FIRST ALERT: Severe storms possible after 10 p.m. Friday night, into Saturday a.m.
BIRMINGHAM, Ala. (WBRC) - After a warm Thursday with afternoon temperatures surging into the 80s, First Alert AccuTrack Satellite and Radar shows a mostly clear sky across Central Alabama tonight. Most of us are hanging out in the upper 60s and low 70s this evening, so a very mild end to Thursday. Winds will stay breezy out of the south at 10-15 MPH. For Friday with temperatures in the lower 60s. We might start the day with a partly sunny to mostly cloudy sky, but I think we will end up partly cloudy during the afternoon hours. It is going to be another warm day. We are looking at highs in the lower 80s. A few spots south of I-20 could warm into the mid 80s. Winds will continue from the south at 10-15 mph. We’ll likely stay dry during the daylight hours, but isolated storms will be possible in west Alabama after 10 PM.
Next Big Thing: The big story tomorrow into Saturday is the threat for severe storms across the Southeast. The Storm Prediction Center has upgraded the severe threat with a moderate risk (red) - threat level 4 out of 5 - for parts of northeast Louisiana, southeast Arkansas, and west-central Mississippi. Areas in the moderate risk could see strong (EF-2 or greater) long-track tornadoes, damaging winds up to 70 mph, and very large hail. An enhanced risk - threat level 3 out of 5 (orange) - has been issued for the eastern half of Mississippi and into parts of west Alabama. The threats in this area include damaging winds up to 70 mph, isolated tornadoes, and large hail. The rest of Central Alabama is under a slight risk (yellow) - threat level 2 out of 5. Areas under the slight risk have a lower threat for severe storms, but we can’t rule out damaging winds up to 60 mph and isolated tornadoes. Everyone needs to be ready for the possibility of severe weather Friday night.
Isolated severe storms can’t be ruled out in west Alabama after 9-10 PM Friday. I think the bulk of the storms will move in overnight around 11 PM - 8 AM. I would recommend having multiple ways to receive critical weather information. Make sure you turn on your NOAA Weather Radio and have fresh batteries for it in case you lose power. Weather radios are great tools to have for overnight events because they can sound a loud alarm that can wake you up. Overnight severe weather can be very dangerous, so we want to make sure you stay weather aware and have a plan in case a warning is issued. I think we’ll likely see supercells - individual, rotating storms capable of producing large hail and tornadoes - develop in the moderate risk area. Severe storms in Louisiana and Mississippi will eventually push to the northeast and approach west Alabama by 10 PM. I do think we’ll see storms cluster up and form into a line of storms early Saturday morning. These storms could be a solid or a broken line of storms that will push eastward across Alabama. I think the stormy weather will likely move out of our area by 8 AM Saturday morning. I think most of us will end up with pockets of heavy rain, gusty winds up to 30-40 mph, and lightning. Flooding appears unlikely in this setup. with rainfall totals from 0.5 - 1 inch.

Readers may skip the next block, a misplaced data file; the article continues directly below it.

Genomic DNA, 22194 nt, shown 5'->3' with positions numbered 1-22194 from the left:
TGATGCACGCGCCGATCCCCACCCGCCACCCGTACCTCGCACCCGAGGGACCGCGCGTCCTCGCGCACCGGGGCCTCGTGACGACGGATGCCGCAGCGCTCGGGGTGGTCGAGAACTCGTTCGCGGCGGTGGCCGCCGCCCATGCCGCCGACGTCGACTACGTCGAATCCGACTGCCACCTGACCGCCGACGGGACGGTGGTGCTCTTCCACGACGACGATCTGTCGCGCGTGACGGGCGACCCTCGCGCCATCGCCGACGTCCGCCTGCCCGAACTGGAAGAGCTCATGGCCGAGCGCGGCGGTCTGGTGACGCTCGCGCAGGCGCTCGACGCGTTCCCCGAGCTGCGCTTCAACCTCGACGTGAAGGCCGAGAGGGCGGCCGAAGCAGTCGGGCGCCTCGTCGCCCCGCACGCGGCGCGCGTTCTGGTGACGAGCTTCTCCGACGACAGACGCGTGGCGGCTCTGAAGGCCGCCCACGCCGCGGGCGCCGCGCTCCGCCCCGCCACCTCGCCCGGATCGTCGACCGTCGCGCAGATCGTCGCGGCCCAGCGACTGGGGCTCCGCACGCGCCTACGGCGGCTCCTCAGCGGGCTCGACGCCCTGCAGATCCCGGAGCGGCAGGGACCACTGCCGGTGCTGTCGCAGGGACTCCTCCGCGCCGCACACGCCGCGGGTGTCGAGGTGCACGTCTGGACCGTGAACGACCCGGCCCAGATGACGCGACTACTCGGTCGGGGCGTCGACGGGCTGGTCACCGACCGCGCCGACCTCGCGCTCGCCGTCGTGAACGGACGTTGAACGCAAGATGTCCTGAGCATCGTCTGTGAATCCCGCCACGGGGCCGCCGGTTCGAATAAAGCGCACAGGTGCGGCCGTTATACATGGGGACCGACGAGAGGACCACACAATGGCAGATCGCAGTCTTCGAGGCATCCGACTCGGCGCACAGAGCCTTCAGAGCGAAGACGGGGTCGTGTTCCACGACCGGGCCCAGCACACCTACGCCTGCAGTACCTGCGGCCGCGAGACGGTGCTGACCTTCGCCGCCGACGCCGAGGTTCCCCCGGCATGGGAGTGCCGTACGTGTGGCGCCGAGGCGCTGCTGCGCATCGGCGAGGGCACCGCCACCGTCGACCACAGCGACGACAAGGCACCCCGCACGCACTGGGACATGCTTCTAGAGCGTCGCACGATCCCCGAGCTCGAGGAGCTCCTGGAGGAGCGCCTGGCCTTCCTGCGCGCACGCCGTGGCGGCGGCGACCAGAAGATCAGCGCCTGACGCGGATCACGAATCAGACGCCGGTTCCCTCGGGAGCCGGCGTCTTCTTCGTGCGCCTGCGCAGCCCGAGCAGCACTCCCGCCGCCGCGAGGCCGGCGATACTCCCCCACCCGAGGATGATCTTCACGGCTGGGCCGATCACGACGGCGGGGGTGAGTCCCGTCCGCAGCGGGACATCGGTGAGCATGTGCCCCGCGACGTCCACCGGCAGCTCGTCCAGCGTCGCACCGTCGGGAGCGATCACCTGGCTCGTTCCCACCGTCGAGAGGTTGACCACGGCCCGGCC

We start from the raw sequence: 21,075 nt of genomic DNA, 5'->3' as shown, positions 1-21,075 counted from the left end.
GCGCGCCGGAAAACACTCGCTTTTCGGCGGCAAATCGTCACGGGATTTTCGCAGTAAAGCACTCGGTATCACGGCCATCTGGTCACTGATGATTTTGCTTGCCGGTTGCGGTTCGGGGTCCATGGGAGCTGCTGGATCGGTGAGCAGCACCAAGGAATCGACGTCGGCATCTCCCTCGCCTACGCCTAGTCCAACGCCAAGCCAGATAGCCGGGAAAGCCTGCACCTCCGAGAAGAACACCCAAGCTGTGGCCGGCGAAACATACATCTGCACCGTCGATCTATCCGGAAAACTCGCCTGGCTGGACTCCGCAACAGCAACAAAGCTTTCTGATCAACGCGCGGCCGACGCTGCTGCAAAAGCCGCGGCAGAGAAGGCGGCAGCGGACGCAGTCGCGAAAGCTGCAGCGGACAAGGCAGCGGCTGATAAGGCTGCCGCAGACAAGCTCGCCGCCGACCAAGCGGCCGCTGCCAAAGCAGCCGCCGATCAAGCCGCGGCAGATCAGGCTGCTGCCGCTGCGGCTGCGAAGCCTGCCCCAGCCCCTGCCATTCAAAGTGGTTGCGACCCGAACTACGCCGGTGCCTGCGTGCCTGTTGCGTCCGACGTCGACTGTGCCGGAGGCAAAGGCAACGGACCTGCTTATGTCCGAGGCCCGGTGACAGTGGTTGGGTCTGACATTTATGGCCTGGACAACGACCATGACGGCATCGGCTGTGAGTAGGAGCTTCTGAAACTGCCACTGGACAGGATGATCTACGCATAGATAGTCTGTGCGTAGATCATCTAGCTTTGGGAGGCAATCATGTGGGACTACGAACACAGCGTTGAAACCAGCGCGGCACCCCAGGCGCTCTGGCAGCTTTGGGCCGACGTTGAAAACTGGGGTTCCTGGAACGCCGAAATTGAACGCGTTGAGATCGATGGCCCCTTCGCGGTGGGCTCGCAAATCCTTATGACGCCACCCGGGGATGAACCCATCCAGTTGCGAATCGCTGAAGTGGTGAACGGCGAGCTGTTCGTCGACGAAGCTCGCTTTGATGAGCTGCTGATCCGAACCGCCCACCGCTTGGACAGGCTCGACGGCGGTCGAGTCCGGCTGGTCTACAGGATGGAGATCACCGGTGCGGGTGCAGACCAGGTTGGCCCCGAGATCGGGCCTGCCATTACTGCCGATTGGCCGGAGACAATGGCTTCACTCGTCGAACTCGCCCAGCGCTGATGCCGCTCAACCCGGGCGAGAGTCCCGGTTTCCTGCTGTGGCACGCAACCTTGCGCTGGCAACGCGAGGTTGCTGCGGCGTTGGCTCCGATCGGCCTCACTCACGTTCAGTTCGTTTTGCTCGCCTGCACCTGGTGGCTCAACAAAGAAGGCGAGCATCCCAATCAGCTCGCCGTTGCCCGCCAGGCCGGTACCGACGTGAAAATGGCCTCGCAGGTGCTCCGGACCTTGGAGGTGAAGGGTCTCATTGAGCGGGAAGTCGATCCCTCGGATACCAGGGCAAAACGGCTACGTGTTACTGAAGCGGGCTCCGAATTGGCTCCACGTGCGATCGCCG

Mostly Dry and Warm Saturday: Normally when cold fronts move through, temperatures cool off; Saturday won’t be like that. Temperatures will bottom out in the low to mid 60s during the morning. Once the rain moves out, we will see plenty of sunshine Saturday afternoon with temperatures climbing into the upper 70s and lower 80s. Saturday will end up very breezy with southwest winds at 10-20 mph with gusts up to 25 mph. A few models hint at isolated storms in the afternoon hours, but it appears unlikely at this time.
Storms Return Sunday Evening: The first half of Sunday is looking dry with some sunshine and temperatures in the low to mid 50s. The cold front that moves through our area Saturday will stall along the Gulf Coast and lift northward on Sunday. Clouds will likely increase throughout the day as the warm front moves into Central Alabama. We will likely see showers and storms increase in coverage south of I-20 Sunday afternoon and evening. A strong or severe storm can’t be ruled out Sunday evening into Monday morning for areas south of I-20. The main threat will be damaging winds and hail. Heavy rain and flash flooding could be possible for the southern half of the state as storms move over the same areas. It would not surprise me if we see 1-2 inches of rain for parts of South Alabama Sunday into Monday; however, if you live north of I-20, you may not even end up seeing any rain with this set-up. Bottom line: the best chance for rain and storms will be areas south. Temperatures Sunday afternoon are forecast to warm into the upper 70s with breezy conditions ongoing.
Scattered Showers and Storms Monday: I think we could see rain Sunday night into Monday morning, but the bulk of the rain may remain south of I-20 Monday afternoon and evening. We’ll start next week with highs in the 70s and lows in the 50s. Some showers could linger areas south on Tuesday and then by the evening we dry out as high pressure moves in. Temperatures look fairly seasonable with highs in the low 70s and lows in the low 50s for the rest of the week. Looking Beyond the 7-Day to the first weekend of April, weather could potentially turn unsettled again. But I see no signs of freezes or frosts over the next seven days. I still recommend planting your garden around or after April 15th. We can still see waves of cold air impact the Southeast in early April.
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